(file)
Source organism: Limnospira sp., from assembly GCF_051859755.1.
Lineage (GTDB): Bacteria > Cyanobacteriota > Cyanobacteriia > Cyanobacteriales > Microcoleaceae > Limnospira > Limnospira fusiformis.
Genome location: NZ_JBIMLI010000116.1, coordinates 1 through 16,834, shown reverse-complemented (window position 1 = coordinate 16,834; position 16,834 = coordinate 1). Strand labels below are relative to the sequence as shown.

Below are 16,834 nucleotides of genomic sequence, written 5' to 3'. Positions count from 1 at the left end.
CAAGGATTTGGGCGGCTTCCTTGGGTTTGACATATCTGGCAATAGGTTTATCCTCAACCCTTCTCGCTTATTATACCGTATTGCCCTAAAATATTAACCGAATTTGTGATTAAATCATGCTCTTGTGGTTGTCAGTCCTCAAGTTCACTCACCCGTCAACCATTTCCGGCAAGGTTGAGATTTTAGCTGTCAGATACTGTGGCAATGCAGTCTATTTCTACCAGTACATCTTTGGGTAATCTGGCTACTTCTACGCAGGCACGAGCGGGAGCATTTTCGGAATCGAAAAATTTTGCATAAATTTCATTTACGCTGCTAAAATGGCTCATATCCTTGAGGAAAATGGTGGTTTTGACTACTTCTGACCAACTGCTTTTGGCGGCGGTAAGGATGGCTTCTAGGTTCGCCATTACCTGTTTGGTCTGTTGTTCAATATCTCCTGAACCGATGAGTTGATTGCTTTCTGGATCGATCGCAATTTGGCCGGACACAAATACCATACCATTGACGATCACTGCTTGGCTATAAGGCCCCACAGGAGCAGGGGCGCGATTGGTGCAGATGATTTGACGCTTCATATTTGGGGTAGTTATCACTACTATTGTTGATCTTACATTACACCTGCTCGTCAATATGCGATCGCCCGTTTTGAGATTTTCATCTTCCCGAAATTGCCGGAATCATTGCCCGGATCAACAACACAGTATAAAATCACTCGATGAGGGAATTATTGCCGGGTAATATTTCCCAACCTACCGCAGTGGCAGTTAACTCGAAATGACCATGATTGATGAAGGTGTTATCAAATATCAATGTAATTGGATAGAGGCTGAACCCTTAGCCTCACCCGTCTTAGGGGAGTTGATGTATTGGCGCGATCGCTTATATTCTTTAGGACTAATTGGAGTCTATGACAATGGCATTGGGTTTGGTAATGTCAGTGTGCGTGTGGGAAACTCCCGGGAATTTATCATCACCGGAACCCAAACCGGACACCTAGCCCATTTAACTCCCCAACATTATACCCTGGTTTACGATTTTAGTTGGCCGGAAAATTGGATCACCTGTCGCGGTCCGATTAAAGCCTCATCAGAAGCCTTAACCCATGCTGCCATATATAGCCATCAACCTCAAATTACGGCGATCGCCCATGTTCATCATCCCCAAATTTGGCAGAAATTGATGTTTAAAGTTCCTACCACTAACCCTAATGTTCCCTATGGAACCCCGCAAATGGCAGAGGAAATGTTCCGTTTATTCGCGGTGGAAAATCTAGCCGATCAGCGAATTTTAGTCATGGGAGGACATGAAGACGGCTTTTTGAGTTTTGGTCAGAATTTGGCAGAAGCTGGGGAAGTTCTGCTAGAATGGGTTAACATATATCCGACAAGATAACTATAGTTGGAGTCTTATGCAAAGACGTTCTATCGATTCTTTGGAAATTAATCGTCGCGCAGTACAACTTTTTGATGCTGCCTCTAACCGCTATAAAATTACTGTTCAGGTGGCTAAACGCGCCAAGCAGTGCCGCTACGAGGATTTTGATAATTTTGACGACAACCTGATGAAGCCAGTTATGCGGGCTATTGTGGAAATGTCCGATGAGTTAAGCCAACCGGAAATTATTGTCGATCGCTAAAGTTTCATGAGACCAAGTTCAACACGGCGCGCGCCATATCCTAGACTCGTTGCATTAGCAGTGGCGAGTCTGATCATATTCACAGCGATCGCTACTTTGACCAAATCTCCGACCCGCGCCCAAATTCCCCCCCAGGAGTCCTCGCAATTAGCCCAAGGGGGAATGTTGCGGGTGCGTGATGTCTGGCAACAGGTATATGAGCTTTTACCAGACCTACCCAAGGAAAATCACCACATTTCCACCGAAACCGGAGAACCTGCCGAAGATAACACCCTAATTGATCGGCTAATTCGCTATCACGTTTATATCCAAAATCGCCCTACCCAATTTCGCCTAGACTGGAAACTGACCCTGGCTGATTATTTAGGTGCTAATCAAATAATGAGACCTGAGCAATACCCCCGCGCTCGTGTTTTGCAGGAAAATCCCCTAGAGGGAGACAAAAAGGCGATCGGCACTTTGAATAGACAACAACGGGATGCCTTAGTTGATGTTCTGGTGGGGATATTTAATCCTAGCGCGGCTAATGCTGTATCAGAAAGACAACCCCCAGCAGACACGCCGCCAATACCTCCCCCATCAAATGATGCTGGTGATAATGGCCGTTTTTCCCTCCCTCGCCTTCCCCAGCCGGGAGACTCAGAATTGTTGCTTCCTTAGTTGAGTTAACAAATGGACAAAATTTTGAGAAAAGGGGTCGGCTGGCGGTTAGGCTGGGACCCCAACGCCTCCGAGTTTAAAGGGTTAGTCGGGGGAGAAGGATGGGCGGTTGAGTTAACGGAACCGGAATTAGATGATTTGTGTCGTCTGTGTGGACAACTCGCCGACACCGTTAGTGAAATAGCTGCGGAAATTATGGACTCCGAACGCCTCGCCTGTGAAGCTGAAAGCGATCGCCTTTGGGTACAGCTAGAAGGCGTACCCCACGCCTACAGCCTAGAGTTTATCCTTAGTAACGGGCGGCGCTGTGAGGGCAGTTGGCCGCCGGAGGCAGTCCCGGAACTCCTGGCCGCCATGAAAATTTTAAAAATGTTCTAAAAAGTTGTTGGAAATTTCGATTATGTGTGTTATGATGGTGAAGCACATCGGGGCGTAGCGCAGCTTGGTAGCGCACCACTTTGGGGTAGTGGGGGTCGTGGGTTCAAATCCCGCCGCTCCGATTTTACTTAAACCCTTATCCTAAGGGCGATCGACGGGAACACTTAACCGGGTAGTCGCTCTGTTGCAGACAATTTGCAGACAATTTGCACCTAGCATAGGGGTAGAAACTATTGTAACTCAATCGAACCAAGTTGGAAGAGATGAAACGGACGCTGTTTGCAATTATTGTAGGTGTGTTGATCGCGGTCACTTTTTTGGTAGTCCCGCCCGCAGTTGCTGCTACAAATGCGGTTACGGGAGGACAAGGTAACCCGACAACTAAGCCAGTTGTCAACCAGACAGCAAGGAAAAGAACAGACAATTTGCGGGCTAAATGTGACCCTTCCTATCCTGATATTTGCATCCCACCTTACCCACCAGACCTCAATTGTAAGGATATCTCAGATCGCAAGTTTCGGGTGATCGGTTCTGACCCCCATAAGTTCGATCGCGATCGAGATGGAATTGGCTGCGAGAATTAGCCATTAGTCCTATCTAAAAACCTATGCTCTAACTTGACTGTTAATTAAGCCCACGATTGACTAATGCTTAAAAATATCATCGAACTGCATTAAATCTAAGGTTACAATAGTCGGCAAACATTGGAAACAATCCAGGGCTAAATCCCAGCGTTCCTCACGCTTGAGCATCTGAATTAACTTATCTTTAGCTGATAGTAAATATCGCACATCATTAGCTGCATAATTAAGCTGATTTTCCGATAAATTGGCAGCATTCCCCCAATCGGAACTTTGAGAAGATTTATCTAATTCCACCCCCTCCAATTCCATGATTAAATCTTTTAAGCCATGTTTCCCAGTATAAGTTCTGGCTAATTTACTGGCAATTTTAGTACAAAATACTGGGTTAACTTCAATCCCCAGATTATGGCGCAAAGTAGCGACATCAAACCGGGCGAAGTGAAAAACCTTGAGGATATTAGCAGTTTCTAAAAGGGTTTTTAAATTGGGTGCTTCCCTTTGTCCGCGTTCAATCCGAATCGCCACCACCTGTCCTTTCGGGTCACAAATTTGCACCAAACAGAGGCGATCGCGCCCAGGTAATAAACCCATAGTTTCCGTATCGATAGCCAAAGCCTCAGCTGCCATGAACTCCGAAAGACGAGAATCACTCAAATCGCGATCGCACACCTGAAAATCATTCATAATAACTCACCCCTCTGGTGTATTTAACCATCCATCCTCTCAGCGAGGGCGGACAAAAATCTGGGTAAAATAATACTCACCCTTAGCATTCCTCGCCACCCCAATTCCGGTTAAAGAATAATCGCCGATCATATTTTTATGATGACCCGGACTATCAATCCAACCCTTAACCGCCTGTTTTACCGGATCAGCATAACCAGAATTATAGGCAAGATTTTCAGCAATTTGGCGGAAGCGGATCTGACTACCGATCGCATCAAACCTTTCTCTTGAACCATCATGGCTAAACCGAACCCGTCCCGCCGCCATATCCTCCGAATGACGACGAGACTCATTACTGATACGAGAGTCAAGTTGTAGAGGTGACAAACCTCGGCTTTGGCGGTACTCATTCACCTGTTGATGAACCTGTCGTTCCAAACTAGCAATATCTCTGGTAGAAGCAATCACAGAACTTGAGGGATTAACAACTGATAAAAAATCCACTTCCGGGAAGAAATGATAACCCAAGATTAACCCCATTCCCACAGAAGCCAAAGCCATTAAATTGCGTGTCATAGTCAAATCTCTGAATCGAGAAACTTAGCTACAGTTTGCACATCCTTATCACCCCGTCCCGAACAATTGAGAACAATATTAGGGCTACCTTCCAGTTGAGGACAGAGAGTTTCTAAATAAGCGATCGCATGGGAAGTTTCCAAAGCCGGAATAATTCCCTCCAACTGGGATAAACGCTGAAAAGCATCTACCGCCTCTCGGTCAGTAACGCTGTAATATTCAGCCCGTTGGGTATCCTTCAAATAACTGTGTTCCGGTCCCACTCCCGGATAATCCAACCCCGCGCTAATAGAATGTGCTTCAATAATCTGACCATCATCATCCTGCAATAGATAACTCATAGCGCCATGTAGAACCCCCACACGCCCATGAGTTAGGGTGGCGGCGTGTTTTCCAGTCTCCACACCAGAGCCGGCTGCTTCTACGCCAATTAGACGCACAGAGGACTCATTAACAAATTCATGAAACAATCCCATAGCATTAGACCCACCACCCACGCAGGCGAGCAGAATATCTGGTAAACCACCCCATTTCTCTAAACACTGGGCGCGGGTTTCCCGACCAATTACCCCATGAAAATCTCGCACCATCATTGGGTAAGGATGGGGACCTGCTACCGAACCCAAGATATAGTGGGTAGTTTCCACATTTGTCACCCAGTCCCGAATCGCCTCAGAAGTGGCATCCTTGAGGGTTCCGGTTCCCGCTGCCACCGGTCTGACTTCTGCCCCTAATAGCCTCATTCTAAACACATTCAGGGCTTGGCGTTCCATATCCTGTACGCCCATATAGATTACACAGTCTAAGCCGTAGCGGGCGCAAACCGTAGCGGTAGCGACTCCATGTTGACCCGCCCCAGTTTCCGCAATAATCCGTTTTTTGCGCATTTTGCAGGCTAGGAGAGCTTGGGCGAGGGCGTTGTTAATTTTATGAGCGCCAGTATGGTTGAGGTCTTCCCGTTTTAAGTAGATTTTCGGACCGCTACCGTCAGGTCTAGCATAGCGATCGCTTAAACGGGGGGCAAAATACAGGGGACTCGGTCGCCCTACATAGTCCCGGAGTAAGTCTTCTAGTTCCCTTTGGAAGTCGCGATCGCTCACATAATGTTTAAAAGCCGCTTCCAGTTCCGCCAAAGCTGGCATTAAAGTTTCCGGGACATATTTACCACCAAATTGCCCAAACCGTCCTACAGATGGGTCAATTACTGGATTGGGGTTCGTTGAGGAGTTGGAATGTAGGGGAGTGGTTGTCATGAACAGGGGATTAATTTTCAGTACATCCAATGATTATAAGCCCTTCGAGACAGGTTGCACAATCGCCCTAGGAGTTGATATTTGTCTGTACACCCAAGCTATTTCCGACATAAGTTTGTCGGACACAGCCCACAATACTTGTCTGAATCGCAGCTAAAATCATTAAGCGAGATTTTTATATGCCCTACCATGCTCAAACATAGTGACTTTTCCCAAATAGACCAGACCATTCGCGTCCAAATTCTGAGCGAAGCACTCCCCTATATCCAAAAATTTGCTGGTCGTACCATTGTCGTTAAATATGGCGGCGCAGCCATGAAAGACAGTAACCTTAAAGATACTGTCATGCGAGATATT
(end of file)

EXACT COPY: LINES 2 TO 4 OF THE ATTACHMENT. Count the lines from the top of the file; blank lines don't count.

Lineage (GTDB): Bacteria > Cyanobacteriota > Cyanobacteriia > Cyanobacteriales > Microcoleaceae > Limnospira > Limnospira fusiformis.
Genome location: NZ_JBIMLI010000116.1, coordinates 1 through 16,834, shown reverse-complemented (window position 1 = coordinate 16,834; position 16,834 = coordinate 1). Strand labels below are relative to the sequence as shown.

Below are 16,834 nucleotides of genomic sequence, written 5' to 3'. Positions count from 1 at the left end.